I agree that our discussion is at an end. And you are fully free to walk away feeling that you have won the very limited objectives to which you have pulled back. For by the end, you said that you are not attempting to prove or even support evolution. All you wanted to do was demolish creationist arguments and expose their fallacious reasoning and poor scholarship. And, yes, you also want to preserve the quality of science education. Does that mean you will fight against those who imply that abiogenesis is explained by existing data? Will you oppose those who claim that Dawkins computer evolution is a proper model to show the plausibility of biological evolution?

I am most concerned about you. You criticize me for bringing up psychology. The psychological of belief is not just an interest of mine, it is crucial to the discussion because science is a human enterprise. Human fallibility is central to the pursuit of truth, for there are many factors besides data and logic that affect the progress of knowledge. And when a reasonable and intelligent person with an advanced education and dedication to a lifelong pursuit of verifiable principles of nature makes elementary errors in logic, there MUST be something else going on.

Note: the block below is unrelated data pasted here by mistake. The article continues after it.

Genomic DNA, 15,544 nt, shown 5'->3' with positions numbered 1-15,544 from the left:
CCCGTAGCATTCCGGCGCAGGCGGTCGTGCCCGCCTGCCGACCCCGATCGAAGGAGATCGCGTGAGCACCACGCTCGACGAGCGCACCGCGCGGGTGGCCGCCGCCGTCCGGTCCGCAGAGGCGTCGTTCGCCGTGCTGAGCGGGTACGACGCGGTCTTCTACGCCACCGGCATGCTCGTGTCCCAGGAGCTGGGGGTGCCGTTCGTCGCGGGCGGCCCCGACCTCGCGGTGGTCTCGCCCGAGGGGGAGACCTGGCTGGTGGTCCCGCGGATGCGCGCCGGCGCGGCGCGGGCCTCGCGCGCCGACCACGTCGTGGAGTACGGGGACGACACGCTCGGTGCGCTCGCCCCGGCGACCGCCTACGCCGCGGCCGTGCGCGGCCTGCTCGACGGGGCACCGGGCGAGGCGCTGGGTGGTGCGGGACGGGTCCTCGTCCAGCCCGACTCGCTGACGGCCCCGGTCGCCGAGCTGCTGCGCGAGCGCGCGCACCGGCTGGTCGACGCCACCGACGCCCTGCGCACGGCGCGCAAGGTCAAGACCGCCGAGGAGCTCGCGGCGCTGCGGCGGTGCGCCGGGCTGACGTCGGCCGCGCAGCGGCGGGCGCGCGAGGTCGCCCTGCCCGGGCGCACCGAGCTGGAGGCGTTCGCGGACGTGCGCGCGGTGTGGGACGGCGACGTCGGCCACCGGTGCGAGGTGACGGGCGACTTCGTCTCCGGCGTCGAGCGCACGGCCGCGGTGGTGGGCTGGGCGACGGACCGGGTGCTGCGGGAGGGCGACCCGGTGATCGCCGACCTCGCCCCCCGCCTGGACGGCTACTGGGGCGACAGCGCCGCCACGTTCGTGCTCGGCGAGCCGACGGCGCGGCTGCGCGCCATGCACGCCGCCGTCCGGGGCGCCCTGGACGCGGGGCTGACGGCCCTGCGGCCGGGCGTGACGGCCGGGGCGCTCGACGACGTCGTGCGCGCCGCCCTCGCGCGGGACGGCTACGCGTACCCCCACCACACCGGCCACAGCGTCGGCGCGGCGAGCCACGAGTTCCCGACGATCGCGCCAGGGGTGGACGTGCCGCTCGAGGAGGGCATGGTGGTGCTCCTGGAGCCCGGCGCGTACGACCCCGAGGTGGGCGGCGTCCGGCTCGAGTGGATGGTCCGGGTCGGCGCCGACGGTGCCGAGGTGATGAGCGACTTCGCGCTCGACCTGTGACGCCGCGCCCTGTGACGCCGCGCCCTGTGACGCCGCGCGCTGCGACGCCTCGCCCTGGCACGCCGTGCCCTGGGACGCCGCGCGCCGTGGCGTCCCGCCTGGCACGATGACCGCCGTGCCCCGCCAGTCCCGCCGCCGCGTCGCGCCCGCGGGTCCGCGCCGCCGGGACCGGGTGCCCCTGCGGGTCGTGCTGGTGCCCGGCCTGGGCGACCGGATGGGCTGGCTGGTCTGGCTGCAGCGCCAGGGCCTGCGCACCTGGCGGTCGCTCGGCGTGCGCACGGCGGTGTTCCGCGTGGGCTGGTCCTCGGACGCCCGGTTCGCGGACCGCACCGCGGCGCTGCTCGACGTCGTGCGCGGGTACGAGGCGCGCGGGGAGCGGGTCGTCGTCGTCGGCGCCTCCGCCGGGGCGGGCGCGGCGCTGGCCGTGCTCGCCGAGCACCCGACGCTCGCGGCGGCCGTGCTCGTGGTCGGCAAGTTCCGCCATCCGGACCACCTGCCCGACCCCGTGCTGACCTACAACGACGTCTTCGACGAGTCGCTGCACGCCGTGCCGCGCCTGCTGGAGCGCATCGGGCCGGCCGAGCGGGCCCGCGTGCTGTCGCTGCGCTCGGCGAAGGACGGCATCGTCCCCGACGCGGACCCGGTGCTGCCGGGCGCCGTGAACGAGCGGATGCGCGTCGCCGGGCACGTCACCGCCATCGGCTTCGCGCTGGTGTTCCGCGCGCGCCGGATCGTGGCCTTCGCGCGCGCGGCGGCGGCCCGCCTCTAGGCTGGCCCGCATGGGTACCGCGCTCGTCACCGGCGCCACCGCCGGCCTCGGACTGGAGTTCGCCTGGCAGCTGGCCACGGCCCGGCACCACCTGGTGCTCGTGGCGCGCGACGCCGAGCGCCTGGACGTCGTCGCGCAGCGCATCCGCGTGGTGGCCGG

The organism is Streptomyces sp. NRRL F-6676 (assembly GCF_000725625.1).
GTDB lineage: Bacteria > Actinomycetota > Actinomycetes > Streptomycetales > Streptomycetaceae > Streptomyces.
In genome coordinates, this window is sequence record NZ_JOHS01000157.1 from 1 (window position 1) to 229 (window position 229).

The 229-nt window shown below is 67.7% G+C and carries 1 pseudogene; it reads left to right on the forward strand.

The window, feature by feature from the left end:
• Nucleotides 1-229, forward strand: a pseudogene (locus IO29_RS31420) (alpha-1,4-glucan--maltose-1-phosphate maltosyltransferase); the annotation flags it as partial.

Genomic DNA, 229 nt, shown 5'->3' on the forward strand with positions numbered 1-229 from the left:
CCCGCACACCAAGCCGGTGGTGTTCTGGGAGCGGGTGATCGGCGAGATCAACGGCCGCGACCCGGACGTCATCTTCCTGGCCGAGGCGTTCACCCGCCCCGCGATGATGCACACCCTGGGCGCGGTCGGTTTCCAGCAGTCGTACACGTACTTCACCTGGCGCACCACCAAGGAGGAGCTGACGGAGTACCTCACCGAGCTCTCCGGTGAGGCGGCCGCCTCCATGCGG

Biblical Creationism has an explanation for that as well, and from the data of Scripture even predicts it. There is a spiritual blindness that occurs because of human rebellion against the Creator. Yet acknowledgement of the Creator and submission to His will, which is for our good, not for our harm, is the cornerstone of fulfilled human life.

This argument is ultimately spiritual, as it says in Romans 1:18-22

"The wrath of God is being revealed from heaven against all the godlessness and wickedness of men who suppress the truth by their wickedness, since what may be known about God is plain to them, because God has made it plain to them.
For since the creation of the world God's invisible qualities - his eternal power and divine nature - have been clearly seen, being understood from what has been made, so that men are without excuse. For although they knew God, they neither glorified him as God nor gave thanks to him, but their thinking became futile and their foolish hearts were darkened. Although they claimed to be wise, they became fools...."

Well, there goes my credibility, down the drain of political incorrectness! But what if it is true?

"Wicked" is not used here only to label terrorists and child molesters. It describes those who suppress the truth. It does not refer to persons with honest doubts, but those who really know - but do not want to acknowledge - that we are fearfully and wonderfully made and are not our own. Yet for those who repent - turn around and start going the other way - there is hope and forgiveness available, because we are also "bought with a price."

Sincerely and with affection,